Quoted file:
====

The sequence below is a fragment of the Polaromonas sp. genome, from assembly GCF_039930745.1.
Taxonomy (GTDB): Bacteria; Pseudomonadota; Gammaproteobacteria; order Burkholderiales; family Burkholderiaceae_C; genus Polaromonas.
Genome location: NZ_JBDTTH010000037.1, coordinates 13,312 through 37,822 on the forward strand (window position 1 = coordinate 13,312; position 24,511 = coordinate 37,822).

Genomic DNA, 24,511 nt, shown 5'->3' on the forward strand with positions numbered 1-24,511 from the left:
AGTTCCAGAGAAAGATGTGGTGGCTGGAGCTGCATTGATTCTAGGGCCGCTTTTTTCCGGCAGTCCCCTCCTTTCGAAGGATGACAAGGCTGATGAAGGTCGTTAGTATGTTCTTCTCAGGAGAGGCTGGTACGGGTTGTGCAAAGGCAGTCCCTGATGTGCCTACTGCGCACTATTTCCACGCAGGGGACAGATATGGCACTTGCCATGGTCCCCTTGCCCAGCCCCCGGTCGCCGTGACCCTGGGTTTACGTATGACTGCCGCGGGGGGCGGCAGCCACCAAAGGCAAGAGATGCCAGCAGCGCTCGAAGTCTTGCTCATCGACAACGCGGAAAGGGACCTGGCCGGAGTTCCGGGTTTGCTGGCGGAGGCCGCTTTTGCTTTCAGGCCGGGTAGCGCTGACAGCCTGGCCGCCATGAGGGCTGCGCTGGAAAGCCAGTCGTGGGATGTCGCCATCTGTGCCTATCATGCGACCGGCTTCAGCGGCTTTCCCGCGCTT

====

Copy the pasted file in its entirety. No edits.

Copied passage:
The sequence below is a fragment of the Polaromonas sp. genome, from assembly GCF_039930745.1.
Taxonomy (GTDB): Bacteria; Pseudomonadota; Gammaproteobacteria; order Burkholderiales; family Burkholderiaceae_C; genus Polaromonas.
Genome location: NZ_JBDTTH010000037.1, coordinates 13,312 through 37,822 on the forward strand (window position 1 = coordinate 13,312; position 24,511 = coordinate 37,822).

Genomic DNA, 24,511 nt, shown 5'->3' on the forward strand with positions numbered 1-24,511 from the left:
AGTTCCAGAGAAAGATGTGGTGGCTGGAGCTGCATTGATTCTAGGGCCGCTTTTTTCCGGCAGTCCCCTCCTTTCGAAGGATGACAAGGCTGATGAAGGTCGTTAGTATGTTCTTCTCAGGAGAGGCTGGTACGGGTTGTGCAAAGGCAGTCCCTGATGTGCCTACTGCGCACTATTTCCACGCAGGGGACAGATATGGCACTTGCCATGGTCCCCTTGCCCAGCCCCCGGTCGCCGTGACCCTGGGTTTACGTATGACTGCCGCGGGGGGCGGCAGCCACCAAAGGCAAGAGATGCCAGCAGCGCTCGAAGTCTTGCTCATCGACAACGCGGAAAGGGACCTGGCCGGAGTTCCGGGTTTGCTGGCGGAGGCCGCTTTTGCTTTCAGGCCGGGTAGCGCTGACAGCCTGGCCGCCATGAGGGCTGCGCTGGAAAGCCAGTCGTGGGATGTCGCCATCTGTGCCTATCATGCGACCGGCTTCAGCGGCTTTCCCGCGCTT